The fighting over whose religion is better is like listening to fifth grade children fighting: “My religion is better than yours.”

Every believer has the right to think that his religion is the best and that his community is the only one who is going to survive the fire after death. It is ok if it stopped at that level, but to reach the extent of stating this issue in the constitution is beyond a childish fight.

Learning from history

What happened when such a conflict erupted in the era of the Prophet?

A group of Muslims, Jews and Christians got into a fight about who will go to heaven. They all started bidding on who will go to heaven and who will burn in hell.

A verse of the Quran answered the debate: “It will not be in accordance with your desires [Muslims], nor those of the people of the book whosoever works evil… And whoever does righteous good deeds, male or female, and is a true believer, such will enter Paradise.”

Although it is normal for Islamic verses to prevail in such rivalry, God refused that any people – whether Muslims, Jews, or Christians – might have the monopoly of paradise and forgiveness. He stated that only he can decide who will be punished. Those who act in a bad way will be sanctioned and those who do good deeds and believe in God shall be judged accordingly and enter Paradise.

After all these examples from the Islamic religion and its ability to coexist with others, we have become, after 1,400 years, more radical and started classifying who is monotheistic and granting him citizenship accordingly.

The religious classification in the constitution is to be expected from an extremist group that praised it as “the best constitution in the world,” but what is the excuse of the open-minded committee to be subject to such blackmail?

What is the excuse of al-Azhar, whose leadership has endured the worst as a result of such religious extremism, to enter such fake conflicts for “the identity of the country.” They already know that Egypt does not need this religious classification?

The time has come for Muslims to come out of the Dark Ages and realize that God protects every religion; they do not need written materials in the constitution. We have wasted our time with these delusional wars on our identity, our Islam and the monotheistic religions, but if we had looked around us we would have seen that most of the wars in the world are only wars between these religions. If you scrutinize the wars you would find that most of these wars were waged between Muslims themselves. It is normal to hear that “the Shiites are more dangerous than the Jews and the Christians.”

Aren’t they all followers of monotheistic religions?

Aren’t we all the same?

How do these religions accuse each other of infidelity and then meet in the drafting committees of the constitution and label themselves monotheistic, closing the door to the beliefs of others just because of their political connections or because their number do not qualify them to be considered as citizens?

It is time to recognize the racism of religious articles in the constitution and that they only lead to more hatred among citizens. Enough hatred is issued through extremist fatwas about how to treat our brothers in monotheistic religions. Do we really need constitutional laws that cancel out the principle of citizenship?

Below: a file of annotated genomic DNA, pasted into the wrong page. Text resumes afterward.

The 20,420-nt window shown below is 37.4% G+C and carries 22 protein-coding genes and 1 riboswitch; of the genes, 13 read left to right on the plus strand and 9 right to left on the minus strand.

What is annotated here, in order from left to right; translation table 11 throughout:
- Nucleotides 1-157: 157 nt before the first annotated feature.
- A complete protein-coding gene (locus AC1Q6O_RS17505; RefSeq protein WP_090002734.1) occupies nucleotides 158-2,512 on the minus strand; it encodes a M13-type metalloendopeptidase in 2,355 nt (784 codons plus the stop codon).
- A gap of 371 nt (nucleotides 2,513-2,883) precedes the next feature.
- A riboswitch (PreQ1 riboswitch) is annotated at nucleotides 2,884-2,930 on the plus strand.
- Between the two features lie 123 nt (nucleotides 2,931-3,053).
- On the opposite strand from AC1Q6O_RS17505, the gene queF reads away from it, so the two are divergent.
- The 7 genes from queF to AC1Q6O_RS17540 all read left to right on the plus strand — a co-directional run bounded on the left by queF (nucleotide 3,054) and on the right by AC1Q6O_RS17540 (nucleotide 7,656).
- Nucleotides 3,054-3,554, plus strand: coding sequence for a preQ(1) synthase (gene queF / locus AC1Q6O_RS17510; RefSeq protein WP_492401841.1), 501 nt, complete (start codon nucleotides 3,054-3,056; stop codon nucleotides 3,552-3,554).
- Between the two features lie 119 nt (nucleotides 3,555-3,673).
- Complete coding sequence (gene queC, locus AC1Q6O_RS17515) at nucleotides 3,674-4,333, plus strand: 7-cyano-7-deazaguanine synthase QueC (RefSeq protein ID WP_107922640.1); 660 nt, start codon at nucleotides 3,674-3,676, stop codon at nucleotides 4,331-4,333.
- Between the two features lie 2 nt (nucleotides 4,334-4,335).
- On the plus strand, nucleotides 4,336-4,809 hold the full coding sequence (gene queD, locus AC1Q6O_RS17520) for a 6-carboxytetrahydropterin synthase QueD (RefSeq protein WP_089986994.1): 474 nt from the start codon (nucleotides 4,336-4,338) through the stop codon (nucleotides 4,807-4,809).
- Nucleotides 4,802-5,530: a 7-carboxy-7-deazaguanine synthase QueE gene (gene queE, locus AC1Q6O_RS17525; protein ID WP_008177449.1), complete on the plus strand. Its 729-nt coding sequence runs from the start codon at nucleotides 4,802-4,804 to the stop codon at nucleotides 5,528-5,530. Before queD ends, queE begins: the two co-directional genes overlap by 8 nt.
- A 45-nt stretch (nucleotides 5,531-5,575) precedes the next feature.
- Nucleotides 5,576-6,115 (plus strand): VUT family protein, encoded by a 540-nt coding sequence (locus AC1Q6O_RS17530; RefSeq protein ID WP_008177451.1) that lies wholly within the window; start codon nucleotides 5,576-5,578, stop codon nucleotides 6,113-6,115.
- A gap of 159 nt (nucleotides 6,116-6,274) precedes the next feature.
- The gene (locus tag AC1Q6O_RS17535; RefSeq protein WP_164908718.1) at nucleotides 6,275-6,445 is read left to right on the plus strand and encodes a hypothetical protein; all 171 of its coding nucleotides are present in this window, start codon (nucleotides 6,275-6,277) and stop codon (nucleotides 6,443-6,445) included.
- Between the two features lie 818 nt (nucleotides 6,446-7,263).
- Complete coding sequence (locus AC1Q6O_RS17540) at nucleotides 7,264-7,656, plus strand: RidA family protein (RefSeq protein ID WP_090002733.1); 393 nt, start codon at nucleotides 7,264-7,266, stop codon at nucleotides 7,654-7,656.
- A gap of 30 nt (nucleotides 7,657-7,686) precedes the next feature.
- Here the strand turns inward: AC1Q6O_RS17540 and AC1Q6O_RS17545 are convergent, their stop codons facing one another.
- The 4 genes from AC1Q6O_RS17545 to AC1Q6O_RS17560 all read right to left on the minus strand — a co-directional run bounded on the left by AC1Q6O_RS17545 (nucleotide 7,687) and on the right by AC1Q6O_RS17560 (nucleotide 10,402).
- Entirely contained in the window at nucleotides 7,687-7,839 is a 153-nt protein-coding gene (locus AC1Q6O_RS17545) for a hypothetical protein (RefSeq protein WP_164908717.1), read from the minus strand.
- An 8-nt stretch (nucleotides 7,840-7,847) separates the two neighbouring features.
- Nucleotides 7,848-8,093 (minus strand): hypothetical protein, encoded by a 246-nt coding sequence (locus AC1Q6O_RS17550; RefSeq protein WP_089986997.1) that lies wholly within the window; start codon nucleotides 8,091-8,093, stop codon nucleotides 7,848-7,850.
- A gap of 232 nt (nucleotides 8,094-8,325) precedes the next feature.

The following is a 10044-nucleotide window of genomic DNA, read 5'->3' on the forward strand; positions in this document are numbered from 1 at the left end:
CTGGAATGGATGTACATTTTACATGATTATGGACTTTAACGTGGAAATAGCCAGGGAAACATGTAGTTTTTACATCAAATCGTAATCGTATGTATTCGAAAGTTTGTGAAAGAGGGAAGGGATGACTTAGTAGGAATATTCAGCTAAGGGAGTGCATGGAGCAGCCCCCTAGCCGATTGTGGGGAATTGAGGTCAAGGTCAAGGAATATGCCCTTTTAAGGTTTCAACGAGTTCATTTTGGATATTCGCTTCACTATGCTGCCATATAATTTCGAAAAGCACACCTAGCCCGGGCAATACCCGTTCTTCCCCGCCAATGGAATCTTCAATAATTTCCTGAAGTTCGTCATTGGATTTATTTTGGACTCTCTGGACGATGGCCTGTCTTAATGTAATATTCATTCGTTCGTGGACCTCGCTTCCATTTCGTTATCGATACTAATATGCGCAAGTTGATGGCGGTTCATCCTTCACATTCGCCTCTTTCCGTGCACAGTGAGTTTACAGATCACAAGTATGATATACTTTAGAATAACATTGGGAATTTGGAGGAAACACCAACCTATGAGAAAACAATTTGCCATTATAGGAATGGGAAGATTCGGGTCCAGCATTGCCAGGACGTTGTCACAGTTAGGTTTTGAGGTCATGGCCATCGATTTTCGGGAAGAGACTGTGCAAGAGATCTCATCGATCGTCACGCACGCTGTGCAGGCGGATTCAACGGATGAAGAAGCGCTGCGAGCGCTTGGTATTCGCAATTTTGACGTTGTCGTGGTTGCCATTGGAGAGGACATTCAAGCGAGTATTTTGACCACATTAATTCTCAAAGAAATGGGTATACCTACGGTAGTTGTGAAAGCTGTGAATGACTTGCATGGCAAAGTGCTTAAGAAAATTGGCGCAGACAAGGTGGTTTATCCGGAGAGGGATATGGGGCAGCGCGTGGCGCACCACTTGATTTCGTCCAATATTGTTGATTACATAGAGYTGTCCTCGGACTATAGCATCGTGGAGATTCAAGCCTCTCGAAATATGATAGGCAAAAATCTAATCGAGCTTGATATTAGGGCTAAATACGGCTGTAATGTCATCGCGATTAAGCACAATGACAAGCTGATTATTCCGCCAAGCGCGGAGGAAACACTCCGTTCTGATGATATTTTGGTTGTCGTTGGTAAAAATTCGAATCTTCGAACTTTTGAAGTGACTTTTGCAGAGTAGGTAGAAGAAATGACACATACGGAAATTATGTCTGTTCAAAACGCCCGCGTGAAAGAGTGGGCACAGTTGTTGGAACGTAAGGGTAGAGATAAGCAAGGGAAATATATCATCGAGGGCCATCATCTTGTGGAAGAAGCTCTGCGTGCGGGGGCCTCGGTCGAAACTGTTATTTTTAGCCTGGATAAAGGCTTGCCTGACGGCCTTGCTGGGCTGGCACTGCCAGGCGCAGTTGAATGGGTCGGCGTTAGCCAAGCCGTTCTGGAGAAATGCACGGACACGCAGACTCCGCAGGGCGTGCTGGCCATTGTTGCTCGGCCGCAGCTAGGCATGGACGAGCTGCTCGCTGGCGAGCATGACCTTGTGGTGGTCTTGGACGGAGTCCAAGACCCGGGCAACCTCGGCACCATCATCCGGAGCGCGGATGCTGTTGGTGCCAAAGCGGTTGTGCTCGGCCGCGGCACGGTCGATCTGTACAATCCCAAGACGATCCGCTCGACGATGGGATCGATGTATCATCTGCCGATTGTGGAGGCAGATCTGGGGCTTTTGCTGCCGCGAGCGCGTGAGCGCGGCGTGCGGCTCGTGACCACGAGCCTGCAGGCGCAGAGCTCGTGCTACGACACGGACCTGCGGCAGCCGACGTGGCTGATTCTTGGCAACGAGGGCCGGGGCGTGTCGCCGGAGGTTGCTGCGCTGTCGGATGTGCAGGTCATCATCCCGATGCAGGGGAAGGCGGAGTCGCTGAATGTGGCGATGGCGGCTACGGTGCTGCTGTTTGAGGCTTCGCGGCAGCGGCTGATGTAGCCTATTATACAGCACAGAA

I am sure that this article, and other articles calling for equality, will be in vain. We live in a time of religious and social hypocrisy, so it is logical for our constitution to reflect that.

We will keep on pretending that we are looking for the principle of citizenship, but the truth is that we are racist towards those who do not believe in what we believe in and we therefore consider that they do not deserve this equality.

Some sheikhs will mislead us saying that these laws are set to protect our “identity” and some others will try to convince us that if the constitution stipulates the full equality between citizens unconditionally, and without sanctioning religious laws, this will lead to gay marriage and orgies. They simply think that anything will lead to homosexuality and orgies; in fact, that’s all they think about.

They say that redundancy helps in learning the lesson, however I know for a fact that repeating the same ideas in this article won’t make any difference, if authority is in the hands of the military, religion or the elites. We are all hypocrites and we all talk about “citizenship” but in fact we all love classification and segregation.

I would like to congratulate you on our new constitution that will carry on the racism, hypocrisy and classification that was already established.

 A note from the author: I have to thank my dear friend Mohammad Dweik, for providing this article with the doctrinal and historical aspects that were new to me, and for his valued help in writing this opinion piece.

 

This article was first published in al-Shorouk on Oct. 17, 2013.

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Bassem Youssef is is an Egyptian doctor, satirist, and the host of El Bernameg ("The Program"), a satirical news program broadcast by a private Egyptian television station. The press has compared Youssef with American comedian Jon Stewart, whose satire program The Daily Show inspired Youssef to begin his career. Despite all controversy and legal debates it has sparked, El Bernameg has been a major success. It is constantly topping the regional YouTube charts, making Youssef's YouTube channel one of the most subscribed to in Egypt.

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Last Update: Wednesday, 20 May 2020 KSA 09:41 - GMT 06:41